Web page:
Most registries have the opportunity to identify and capture information on AEs for biopharmaceutical products and/or medical devices. With the passing of the FDA Amendments Act in September 2007 and the increased emphasis on ongoing monitoring of safety profiles, evaluation of risks unknown at the time of product approval, and proactive detection of potential safety issues, registries increasingly continue to be used to fulfill safety-related objectives.10 Although no regulations in the United States specifically compel registries to capture and process AE reports (aside from reporting requirements for registries that are sponsored by regulated industries), there is an implicit requirement from the perspective of systematic data collection and promoting public health: any individual who believes a serious risk may be associated with exposure to a medical product should be encouraged to report this AE either to the product sponsor or directly to FDA. The FDA maintains MedWatch, a Web-based reporting system that allows consumers and health professionals to voluntarily report serious adverse events and other serious problems that they suspect are associated with the use of an FDA-regulated product.11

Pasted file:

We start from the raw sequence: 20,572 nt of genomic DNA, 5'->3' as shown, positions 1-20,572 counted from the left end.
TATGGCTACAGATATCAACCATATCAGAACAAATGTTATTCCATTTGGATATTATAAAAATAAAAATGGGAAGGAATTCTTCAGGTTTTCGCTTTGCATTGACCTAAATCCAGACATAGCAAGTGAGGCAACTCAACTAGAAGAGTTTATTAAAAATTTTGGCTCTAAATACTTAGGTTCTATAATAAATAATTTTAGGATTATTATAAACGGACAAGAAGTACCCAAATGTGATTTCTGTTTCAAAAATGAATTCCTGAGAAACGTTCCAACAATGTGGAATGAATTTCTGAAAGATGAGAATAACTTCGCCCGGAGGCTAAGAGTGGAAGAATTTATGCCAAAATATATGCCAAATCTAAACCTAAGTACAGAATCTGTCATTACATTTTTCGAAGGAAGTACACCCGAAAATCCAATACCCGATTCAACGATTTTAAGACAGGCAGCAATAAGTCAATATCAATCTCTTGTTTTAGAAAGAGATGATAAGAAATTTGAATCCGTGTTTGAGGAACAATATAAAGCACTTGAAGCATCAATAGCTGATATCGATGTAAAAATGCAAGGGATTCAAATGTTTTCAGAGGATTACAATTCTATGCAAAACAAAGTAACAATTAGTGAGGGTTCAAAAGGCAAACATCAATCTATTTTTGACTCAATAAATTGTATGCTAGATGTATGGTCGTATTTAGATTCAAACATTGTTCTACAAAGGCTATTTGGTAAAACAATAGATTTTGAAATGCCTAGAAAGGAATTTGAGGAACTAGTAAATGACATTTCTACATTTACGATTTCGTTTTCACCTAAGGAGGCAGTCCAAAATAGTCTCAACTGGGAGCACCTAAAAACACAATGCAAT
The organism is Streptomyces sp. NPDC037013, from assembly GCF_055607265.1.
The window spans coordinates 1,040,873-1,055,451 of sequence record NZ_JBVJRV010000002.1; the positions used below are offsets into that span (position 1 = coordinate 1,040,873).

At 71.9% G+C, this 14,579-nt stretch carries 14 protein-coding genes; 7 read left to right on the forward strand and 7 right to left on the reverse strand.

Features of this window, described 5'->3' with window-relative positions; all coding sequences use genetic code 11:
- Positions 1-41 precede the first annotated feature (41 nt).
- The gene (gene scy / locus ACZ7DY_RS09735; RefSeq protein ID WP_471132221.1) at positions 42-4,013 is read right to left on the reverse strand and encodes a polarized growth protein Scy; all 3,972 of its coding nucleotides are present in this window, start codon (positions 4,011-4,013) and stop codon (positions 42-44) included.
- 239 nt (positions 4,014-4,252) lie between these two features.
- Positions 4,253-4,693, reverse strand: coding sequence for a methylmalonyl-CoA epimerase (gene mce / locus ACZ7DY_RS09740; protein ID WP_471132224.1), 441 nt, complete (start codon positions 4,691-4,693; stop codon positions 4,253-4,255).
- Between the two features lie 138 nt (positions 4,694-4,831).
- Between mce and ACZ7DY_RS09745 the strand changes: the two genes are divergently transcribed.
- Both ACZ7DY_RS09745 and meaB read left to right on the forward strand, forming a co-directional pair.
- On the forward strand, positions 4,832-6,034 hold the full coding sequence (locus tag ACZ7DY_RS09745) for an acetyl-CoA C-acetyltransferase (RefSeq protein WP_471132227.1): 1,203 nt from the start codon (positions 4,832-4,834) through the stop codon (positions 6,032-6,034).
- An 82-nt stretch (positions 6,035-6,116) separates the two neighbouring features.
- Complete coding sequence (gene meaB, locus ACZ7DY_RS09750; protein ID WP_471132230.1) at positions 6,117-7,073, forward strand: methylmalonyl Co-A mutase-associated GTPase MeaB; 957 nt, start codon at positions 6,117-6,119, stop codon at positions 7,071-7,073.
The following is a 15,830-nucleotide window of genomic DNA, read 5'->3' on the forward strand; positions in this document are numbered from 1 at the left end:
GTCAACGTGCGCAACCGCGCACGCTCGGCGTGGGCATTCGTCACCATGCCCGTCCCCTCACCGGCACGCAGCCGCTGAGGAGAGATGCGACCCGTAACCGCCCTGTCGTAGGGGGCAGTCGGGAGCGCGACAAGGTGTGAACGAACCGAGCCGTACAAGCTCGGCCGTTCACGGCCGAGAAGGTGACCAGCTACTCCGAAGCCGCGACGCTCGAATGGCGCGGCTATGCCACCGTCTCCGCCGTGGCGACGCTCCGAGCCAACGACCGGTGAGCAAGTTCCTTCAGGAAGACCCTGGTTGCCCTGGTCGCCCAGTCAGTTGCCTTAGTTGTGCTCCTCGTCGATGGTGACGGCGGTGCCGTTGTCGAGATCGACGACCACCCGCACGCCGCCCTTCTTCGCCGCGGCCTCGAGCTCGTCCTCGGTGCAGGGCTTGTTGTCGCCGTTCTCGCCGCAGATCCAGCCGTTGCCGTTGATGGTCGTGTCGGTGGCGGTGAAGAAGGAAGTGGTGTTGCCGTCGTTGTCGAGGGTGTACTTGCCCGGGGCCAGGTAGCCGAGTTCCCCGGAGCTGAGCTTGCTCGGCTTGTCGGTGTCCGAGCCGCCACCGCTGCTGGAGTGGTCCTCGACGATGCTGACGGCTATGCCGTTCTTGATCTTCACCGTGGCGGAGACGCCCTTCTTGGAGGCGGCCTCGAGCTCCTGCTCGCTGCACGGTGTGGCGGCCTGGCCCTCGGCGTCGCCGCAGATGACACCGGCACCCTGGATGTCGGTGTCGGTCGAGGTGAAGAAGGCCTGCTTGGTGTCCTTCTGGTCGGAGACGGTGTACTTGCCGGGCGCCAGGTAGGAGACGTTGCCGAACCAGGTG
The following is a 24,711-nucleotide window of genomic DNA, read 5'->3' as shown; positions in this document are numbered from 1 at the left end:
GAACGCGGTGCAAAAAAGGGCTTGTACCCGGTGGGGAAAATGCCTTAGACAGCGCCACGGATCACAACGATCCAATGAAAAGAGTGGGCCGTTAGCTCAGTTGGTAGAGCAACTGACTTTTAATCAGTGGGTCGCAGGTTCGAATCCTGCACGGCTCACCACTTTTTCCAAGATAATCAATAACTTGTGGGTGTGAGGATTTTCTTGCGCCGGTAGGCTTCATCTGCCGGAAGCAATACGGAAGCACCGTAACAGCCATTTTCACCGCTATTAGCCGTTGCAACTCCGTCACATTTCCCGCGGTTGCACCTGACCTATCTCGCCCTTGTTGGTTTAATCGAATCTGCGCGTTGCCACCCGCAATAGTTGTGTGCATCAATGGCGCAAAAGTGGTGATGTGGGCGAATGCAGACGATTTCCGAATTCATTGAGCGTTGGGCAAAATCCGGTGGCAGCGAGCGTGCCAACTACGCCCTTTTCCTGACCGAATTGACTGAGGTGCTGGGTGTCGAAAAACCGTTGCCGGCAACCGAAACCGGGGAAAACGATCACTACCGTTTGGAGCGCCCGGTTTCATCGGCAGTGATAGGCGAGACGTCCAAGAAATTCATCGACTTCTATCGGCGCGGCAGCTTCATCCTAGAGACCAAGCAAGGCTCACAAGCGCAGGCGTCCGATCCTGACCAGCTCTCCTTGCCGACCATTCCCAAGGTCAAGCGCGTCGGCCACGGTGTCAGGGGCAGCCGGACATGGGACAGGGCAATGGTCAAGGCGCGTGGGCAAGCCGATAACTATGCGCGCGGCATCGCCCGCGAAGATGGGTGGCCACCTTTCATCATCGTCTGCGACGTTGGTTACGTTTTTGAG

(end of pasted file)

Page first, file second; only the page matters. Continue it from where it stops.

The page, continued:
The minimum dataset required to consider information as a reportable AE is indeed minimal, namely (1) an identifiable patient, (2) an identifiable reporter, (3) product exposure, and (4) an event. However, in addition to direct data collection, AEs can be detected through retrospective analysis of a population database, where direct patient or health care provider contact does not occur. Patient interactions include clinical interactions and data collection by phone, Internet, or other means; perusal of electronic medical records or insurance claims data would not be considered direct patient interaction. Reporting is rarely required for individual AEs observed in aggregate population data, since there is no direct patient interaction where an association might be suggested or inferred. Nevertheless, if aggregate or epidemiologic analyses suggest that an AE is associated with exposure to a drug or medical product, it is desirable that the minimum dataset information be forwarded to the manufacturer of the product, who will determine any need for, and timing of, reporting of study results to the relevant regulatory authorities.

Figure 12–1 provides a broad overview of the reporting requirements for AEs and shows how the reporting differs according to whether the registry has direct patient interaction, and whether it receives sponsorship and/or financial support from a regulated industry.12 These industries may include entities with products subject to FDA regulation, including products with FDA approval, an FDA-granted license, and investigational products; and other entities such as manufacturers, user facilities, and distributors.